Sunday, 12 February 2012

Live Review- Shinedown- London Roundhouse


Shinedown- London Roudhouse- 8/02/12

[This my first attempt at a live review, so any critiques are very welcome here. Also I realise I lack any pictures which prove I was there but my camera has decided to do walkies somewhere. I was there though, really.]

    After what seems like hours queuing outside in the freezing cold, eventually the doors open to allow us to queue for a further age or two. It’s the return or American rockers Shinedown we are waiting for; the first date on their UK tour and later on, according to the front-man Brent Smith on stage, the first place they chose to play since recording the brand new album Amarylis. Arena headliners in their home country, Shinedown’s popularity over here is not quite as big, as the size of the Roundhouse proves, but they are on a steady rise in the UK and the reaction from some is very euphoric. At this stage above the guys are undertaking meet and greets in view of those of us who chose not to invest; and once these finish they move past the shrieking, hysteric masses they met just previously...to enter the venue at our level to no reaction whatsoever, but this may be as I’m the only one who appeared to see them, therefore I am claiming that wave from Brent was for me and me alone!

     Eventually we are allowed to the stage area, and kudos to the stage staff that it is not long at all until opening act, Brummie rockers Liberty Lies [3/5] kick off proceedings, nor is there a huge wait between any of the acts. Undoubtedly youthful but unashamedly confident, these lads put on an infectiously fun show and manage to get much of the ever growing crowd jumping; sadly their songs are not the most memorable and are quickly forgotten by the time Halestorm [4/5] arrive. Halestorm play like their livelihoods depend on it and have pretty much the whole crowd gripped from start to finish. This is such a confident showing that you seriously have to remind yourself that these guys are not headlining the show. Front woman Lizzy Hale puts on an especially great performance and comes across much grittier in the live scene than on record. Drummer Arejay seems to be trying to steal the show from his sister with a very charismatic performance behind the kit, on the kit, through the kit, wherever the hell he wanted to be really. A drum solo (no surprises there) that includes the entire band still was a unique touch as well, before the band finishes and leaves the entire place with grins on their mugs.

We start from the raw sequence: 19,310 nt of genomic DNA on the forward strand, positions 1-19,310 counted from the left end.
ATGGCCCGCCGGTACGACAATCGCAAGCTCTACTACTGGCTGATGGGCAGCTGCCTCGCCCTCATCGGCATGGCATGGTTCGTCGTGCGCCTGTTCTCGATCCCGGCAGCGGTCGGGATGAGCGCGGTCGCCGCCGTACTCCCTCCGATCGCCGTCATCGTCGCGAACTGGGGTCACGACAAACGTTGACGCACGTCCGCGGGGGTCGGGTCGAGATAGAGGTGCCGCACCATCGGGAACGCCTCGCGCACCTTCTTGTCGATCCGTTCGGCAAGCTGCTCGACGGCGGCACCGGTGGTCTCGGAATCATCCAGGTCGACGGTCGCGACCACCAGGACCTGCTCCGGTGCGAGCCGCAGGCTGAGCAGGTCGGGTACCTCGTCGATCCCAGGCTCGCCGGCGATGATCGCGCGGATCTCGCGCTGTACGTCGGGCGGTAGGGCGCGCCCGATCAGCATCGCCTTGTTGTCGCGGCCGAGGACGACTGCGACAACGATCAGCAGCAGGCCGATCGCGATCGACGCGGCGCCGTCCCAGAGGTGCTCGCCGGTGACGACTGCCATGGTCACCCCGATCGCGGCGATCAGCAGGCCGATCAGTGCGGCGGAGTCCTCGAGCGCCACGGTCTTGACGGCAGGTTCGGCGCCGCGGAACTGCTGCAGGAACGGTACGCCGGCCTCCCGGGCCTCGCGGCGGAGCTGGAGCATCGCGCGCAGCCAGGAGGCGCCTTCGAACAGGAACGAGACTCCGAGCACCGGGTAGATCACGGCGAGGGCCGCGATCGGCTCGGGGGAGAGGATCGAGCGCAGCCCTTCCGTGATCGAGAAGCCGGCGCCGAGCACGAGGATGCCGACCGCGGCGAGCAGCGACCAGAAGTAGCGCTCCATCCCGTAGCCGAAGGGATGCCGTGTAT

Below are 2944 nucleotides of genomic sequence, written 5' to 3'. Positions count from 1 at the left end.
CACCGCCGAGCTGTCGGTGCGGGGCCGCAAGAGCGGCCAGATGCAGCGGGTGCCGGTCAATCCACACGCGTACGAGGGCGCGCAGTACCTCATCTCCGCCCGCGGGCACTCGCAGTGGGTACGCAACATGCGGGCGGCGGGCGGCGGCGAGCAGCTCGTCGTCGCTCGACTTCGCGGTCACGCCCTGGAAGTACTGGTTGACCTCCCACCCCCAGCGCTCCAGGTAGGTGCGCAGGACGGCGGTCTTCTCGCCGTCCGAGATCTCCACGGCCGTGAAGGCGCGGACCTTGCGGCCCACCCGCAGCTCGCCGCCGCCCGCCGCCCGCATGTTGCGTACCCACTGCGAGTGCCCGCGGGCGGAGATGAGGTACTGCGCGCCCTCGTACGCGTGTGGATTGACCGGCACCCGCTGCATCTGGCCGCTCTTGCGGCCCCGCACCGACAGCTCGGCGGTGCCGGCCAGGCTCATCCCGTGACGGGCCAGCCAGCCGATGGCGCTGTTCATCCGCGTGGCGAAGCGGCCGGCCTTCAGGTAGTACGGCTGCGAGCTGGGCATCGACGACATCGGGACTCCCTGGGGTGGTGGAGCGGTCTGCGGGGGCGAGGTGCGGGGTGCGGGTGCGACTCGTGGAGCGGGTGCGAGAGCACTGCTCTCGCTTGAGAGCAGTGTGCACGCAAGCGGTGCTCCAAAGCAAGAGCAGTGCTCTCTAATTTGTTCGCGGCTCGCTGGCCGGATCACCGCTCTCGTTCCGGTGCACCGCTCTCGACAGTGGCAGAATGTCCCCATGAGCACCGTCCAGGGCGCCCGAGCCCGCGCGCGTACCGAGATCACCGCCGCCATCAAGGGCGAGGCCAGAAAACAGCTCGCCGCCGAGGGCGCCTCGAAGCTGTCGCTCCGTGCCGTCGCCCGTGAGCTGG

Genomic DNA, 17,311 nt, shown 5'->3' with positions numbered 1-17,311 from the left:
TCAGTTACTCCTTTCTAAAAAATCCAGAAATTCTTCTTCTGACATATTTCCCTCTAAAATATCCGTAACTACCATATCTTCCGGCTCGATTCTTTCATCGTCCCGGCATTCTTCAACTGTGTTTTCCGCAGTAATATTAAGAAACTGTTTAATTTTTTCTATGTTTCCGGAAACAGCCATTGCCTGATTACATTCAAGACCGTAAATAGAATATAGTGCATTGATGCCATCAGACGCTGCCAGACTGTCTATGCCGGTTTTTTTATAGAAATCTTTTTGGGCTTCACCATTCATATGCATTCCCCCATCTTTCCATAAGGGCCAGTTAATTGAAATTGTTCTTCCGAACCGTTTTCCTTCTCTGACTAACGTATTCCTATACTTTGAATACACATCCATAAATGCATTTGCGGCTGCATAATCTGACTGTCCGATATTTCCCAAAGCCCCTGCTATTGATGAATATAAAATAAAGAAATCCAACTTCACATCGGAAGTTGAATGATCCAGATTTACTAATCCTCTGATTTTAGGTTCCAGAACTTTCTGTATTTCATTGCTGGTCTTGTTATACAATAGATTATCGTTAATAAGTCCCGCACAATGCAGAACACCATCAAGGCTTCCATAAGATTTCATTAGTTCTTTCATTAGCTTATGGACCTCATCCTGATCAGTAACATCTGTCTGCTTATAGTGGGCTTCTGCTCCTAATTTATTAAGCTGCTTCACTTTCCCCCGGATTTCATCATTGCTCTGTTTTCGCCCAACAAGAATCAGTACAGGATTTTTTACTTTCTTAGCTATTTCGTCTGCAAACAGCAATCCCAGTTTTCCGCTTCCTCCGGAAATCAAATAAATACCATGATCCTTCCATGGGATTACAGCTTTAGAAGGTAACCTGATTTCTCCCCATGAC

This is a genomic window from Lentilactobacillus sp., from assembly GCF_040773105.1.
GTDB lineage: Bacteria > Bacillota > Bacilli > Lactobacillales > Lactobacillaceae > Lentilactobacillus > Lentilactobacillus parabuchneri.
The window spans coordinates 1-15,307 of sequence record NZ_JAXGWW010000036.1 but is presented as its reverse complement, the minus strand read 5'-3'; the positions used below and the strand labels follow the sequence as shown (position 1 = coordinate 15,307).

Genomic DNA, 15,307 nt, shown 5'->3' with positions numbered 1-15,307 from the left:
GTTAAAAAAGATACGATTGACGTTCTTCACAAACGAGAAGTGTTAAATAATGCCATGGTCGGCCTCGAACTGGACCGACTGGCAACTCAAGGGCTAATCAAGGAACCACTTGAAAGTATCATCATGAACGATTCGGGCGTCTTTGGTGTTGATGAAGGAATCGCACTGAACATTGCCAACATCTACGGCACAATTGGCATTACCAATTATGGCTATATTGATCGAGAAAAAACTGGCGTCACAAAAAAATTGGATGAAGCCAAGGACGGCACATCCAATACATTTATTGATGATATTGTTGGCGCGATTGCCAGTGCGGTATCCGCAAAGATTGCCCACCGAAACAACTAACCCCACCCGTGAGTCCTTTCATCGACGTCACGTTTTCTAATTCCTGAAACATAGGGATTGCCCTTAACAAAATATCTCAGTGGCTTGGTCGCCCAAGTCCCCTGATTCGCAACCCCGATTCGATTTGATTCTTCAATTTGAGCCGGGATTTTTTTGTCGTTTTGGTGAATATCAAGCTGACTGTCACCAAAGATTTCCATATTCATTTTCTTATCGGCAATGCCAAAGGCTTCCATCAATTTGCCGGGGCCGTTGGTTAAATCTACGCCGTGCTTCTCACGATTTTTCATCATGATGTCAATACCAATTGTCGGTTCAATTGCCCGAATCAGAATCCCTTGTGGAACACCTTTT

Grins only widened further when Shinedown [4/5] make it to the stage. Kicking off with the title track from previous album The Sound Of Madness the entire place is moving as we are pummelled with hit after hit. Other than the inclusion of three brand new tracks (one of which is first single ‘Bully’, which does sound a lot better live admittedly) this is quite a safe set with very few surprises, other than the really unexpected but very welcome cover of ‘Simple Man’ (a song the band had previously said would not be played again because of its association with an ex member) played simply by Brent and guitarist Zach Myers with an acoustic guitar, which proves a very moving rendition. Since the last time I saw this band live way back at Download Festival in 2009 it seems Zach has come on leaps and bounds as a player and as a showman, his playing tonight clean and tight, and several times throughout the night he goes centre stage and seems to try to wrestle the show from Brent.

    However, like at any Shinedown show it is Brent who will be most remembered, and he too appears to have improved hugely on stage. Before, between songs, he could verge too far towards preaching to the crowd, tonight however he is completely heartfelt and believable, and in the songs you know he means and bleeds EVERY word he sings, ‘Second Chance’ being a great example. When he asks the crowd to fulfil the band’s dream of having the crowd singing back so loud they can’t hear themselves play, you can feel the crowd’s hearts being tugged at before they dutifully oblige. Since the last time I saw these guys, Brent has developed in to one of the most genuinely thankful and heartfelt front-men around. The new album should see this band get even bigger over here, perhaps eventually pushing to arena status, and with a visibly vast improvement as a live band, fully deservedly so.

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